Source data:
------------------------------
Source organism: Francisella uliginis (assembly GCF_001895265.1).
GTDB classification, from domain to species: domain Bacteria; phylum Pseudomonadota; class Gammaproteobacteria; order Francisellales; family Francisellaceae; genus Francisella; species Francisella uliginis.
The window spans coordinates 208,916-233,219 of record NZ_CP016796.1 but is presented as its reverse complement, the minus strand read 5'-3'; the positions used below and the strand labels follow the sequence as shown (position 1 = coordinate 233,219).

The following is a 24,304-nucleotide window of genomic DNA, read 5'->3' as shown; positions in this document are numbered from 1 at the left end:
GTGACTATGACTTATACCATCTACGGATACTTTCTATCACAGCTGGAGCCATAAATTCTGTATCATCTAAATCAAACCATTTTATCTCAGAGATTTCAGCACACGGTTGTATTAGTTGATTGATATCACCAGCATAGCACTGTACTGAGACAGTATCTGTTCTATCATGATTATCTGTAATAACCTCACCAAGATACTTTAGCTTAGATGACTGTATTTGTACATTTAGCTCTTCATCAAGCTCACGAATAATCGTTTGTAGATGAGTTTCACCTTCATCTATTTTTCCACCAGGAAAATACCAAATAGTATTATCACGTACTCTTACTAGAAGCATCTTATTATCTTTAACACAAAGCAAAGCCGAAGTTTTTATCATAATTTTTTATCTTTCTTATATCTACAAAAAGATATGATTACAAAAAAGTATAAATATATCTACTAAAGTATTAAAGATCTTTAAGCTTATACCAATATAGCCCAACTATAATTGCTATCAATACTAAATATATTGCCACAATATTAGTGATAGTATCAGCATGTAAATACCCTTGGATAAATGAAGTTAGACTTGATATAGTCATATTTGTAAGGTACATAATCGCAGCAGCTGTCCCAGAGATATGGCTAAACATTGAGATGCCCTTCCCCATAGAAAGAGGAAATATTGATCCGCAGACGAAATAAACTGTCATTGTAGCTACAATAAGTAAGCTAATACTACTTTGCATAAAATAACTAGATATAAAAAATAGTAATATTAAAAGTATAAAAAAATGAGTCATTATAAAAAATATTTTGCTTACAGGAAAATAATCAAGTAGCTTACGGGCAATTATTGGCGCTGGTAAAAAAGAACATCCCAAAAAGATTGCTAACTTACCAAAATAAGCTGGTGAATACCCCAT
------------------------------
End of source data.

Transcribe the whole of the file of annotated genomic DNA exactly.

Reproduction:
Source organism: Francisella uliginis (assembly GCF_001895265.1).
GTDB classification, from domain to species: domain Bacteria; phylum Pseudomonadota; class Gammaproteobacteria; order Francisellales; family Francisellaceae; genus Francisella; species Francisella uliginis.
The window spans coordinates 208,916-233,219 of record NZ_CP016796.1 but is presented as its reverse complement, the minus strand read 5'-3'; the positions used below and the strand labels follow the sequence as shown (position 1 = coordinate 233,219).

The following is a 24,304-nucleotide window of genomic DNA, read 5'->3' as shown; positions in this document are numbered from 1 at the left end:
GTGACTATGACTTATACCATCTACGGATACTTTCTATCACAGCTGGAGCCATAAATTCTGTATCATCTAAATCAAACCATTTTATCTCAGAGATTTCAGCACACGGTTGTATTAGTTGATTGATATCACCAGCATAGCACTGTACTGAGACAGTATCTGTTCTATCATGATTATCTGTAATAACCTCACCAAGATACTTTAGCTTAGATGACTGTATTTGTACATTTAGCTCTTCATCAAGCTCACGAATAATCGTTTGTAGATGAGTTTCACCTTCATCTATTTTTCCACCAGGAAAATACCAAATAGTATTATCACGTACTCTTACTAGAAGCATCTTATTATCTTTAACACAAAGCAAAGCCGAAGTTTTTATCATAATTTTTTATCTTTCTTATATCTACAAAAAGATATGATTACAAAAAAGTATAAATATATCTACTAAAGTATTAAAGATCTTTAAGCTTATACCAATATAGCCCAACTATAATTGCTATCAATACTAAATATATTGCCACAATATTAGTGATAGTATCAGCATGTAAATACCCTTGGATAAATGAAGTTAGACTTGATATAGTCATATTTGTAAGGTACATAATCGCAGCAGCTGTCCCAGAGATATGGCTAAACATTGAGATGCCCTTCCCCATAGAAAGAGGAAATATTGATCCGCAGACGAAATAAACTGTCATTGTAGCTACAATAAGTAAGCTAATACTACTTTGCATAAAATAACTAGATATAAAAAATAGTAATATTAAAAGTATAAAAAAATGAGTCATTATAAAAAATATTTTGCTTACAGGAAAATAATCAAGTAGCTTACGGGCAATTATTGGCGCTGGTAAAAAAGAACATCCCAAAAAGATTGCTAACTTACCAAAATAAGCTGGTGAATACCCCAT